Thereupon the Court admitted the said Jacob Hamman to become a citizen of the United States, and ordered all the proceedings aforesaid to be entered of Record, which was accordingly done by the Clerk of this Court.
In Testimony Whereof, W. S. Welliver Clerk of the Court aforesaid, have hereunto set my hand, and affixed the Seal of said Court at office in said county, this the 25th day of October in the year of our Lord one thousand eight hundred and Eighty two and of the American Independence the 106th year.
W.S. Welliver, Clerk
Plymouth County, Iowa Vol. I Page 312
In the 1900 US Federal Census (8 Jun1900) Jacob (60 yo) and wife Kate (55) are living in Fredonia, Plymouth, Iowa with children Mike (22 yo), John (17 yo), Jo (15 yo), Maggie (16 yo), Francis (7 yo). Jacob is listed as a Farmer who can read, write and speak English. He owned his farm and had a mortgage on it. He was 60 on the farm schedule. Year of Immigration 1862, He is listed as being in the US for 37 years. Number of years married 40. (So he and Kate must have been married before they came to the United States??)
Jacob and Kate/Catherine had 8 children (as best as I can figure out): Arthur (b. 1869), Nickolaus (b. 1873), Henry (b. 1873) (my great-grandfather), Michael (b. 1877), John Paul (b. 1883), Joseph (b. 1884 ), Margaretha/Maggie (b. 1888), and Francesa/Frances (b. 1893).
Jacob died 18 November 1900 in Fredonia Tp, Plymouth Iowa at the age of 65 years 3 months 9 days (that would make birth in 1835?) of Asthma. Buried in Remsen, Iowa at St. Mary’s Cemetery. (I find it interesting that 5 months before Jacob’s death on the US Federal Census it states he is 60 but on his death record it states he is 65. I wonder who gave the information for the Federal Census?)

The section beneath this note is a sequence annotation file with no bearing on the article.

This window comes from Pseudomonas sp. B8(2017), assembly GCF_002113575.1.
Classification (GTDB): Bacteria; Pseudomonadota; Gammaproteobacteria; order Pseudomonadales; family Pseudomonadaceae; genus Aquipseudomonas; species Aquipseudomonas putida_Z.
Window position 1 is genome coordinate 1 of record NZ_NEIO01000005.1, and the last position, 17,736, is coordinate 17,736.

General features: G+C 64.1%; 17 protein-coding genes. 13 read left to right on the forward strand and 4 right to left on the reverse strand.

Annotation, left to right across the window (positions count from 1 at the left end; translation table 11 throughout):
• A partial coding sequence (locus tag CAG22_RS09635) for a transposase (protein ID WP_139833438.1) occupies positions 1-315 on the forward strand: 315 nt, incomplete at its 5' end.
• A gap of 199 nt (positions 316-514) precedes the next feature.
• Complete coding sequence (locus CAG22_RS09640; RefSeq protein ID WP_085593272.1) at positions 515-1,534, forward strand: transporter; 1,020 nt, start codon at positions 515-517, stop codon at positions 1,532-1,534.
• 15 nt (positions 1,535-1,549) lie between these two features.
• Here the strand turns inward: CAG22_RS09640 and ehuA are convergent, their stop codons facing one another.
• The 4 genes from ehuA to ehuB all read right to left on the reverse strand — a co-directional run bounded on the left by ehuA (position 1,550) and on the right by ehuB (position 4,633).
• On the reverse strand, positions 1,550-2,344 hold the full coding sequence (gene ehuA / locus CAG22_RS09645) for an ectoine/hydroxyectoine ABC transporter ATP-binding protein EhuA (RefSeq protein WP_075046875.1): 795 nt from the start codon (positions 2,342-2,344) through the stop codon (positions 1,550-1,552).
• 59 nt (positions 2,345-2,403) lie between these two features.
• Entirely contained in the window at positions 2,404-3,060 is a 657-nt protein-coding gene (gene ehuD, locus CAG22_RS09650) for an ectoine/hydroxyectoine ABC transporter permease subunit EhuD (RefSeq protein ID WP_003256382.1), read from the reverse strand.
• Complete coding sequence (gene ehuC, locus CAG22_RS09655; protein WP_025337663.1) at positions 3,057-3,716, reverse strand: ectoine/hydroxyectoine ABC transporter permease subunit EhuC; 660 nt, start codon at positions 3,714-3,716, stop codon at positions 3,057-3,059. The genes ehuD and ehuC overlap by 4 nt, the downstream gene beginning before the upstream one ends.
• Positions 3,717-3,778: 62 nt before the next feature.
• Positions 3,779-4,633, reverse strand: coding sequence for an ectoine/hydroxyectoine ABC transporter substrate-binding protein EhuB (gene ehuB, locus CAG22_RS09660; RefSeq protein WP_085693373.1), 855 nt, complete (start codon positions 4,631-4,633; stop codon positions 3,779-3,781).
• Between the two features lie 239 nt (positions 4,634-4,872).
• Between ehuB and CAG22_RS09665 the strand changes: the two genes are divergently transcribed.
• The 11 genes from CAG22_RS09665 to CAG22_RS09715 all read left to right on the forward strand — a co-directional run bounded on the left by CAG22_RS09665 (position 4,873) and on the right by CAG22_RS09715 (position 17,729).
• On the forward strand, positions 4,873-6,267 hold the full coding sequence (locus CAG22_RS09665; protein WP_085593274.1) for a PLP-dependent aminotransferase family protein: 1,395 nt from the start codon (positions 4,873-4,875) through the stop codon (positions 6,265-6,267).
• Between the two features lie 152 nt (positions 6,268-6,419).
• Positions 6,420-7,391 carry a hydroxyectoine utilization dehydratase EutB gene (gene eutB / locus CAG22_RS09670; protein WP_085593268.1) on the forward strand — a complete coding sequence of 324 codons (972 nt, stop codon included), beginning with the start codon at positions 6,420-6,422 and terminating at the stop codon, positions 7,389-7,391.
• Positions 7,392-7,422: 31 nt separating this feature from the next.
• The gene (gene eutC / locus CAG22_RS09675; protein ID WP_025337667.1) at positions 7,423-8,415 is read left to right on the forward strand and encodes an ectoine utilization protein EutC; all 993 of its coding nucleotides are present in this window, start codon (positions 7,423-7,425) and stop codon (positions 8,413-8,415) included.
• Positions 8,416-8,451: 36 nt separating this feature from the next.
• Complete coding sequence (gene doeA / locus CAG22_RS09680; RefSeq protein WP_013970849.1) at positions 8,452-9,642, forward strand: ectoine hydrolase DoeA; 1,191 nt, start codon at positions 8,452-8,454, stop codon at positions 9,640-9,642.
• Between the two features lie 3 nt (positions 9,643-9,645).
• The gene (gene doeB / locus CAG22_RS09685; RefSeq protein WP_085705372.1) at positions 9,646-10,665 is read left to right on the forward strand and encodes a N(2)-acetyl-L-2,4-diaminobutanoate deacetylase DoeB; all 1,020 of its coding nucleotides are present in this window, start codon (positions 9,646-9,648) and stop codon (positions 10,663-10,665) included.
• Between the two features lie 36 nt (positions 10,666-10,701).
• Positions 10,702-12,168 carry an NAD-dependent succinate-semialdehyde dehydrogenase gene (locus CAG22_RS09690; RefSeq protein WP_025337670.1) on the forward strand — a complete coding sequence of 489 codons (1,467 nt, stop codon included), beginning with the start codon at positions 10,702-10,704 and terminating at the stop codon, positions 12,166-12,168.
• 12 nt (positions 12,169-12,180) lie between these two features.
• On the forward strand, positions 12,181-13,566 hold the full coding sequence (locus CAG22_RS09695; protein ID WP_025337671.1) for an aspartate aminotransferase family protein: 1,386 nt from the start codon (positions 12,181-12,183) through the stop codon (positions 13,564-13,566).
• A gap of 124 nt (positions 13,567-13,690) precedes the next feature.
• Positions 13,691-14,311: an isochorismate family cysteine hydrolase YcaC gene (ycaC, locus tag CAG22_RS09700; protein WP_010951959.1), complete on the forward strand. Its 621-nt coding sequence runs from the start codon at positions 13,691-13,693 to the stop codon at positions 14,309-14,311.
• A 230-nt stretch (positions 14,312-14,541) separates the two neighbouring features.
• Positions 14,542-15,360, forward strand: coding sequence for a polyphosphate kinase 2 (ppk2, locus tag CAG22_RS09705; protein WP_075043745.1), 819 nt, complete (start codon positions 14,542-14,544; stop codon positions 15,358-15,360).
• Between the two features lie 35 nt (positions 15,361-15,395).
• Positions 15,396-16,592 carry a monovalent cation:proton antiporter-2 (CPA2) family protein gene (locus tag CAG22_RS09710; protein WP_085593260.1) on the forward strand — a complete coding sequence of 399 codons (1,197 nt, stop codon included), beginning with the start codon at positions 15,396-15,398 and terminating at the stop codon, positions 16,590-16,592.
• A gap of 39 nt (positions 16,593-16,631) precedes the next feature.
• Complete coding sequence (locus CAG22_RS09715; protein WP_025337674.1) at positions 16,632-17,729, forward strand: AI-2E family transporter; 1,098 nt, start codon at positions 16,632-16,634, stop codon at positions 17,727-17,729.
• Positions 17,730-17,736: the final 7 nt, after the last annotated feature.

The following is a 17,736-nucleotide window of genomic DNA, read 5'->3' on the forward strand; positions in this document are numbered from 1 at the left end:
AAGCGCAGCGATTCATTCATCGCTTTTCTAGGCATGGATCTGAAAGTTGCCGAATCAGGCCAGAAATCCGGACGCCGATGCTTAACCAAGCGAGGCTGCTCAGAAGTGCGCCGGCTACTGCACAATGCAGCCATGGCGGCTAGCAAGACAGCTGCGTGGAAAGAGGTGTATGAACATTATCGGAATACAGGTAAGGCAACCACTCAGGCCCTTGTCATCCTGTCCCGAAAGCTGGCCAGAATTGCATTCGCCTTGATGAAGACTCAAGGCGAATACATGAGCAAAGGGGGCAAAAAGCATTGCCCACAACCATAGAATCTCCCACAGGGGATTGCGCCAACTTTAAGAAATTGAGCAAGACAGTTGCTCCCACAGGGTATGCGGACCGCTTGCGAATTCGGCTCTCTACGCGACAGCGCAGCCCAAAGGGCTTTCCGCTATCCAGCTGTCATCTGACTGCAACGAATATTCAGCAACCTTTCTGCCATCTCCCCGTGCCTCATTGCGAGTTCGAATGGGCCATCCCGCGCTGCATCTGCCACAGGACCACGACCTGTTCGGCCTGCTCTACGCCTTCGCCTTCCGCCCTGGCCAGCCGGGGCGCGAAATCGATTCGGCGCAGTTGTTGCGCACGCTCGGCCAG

Thoughts and Questions:
- I find it interesting that on Jacob’s first papers his name is spelled as ‘Hammond’ but on his Naturalization papers it is spelled as ‘Hamman’ by the same Clerk of the Court.
- I have had Jacob’s Naturalization papers since the early 1990s when I learned he was from Luxemburg and not Germany as previously thought. It wasn’t until I transcribed them this week that I really thought about what Jacob was giving up to become a Citizen of the United States. Did he find what he was looking for in the US?
- I wonder what brought Jacob to America?
- I wonder why Jacob wound up in Plymouth County, Iowa?
- Did he miss Luxemburg? Did he leave family behind that he missed?
- Why can’t I find him in any of the Iowa State Census records?
If you have any corrections or additions or stories to share I look forward to hearing them.
Enjoy the journey,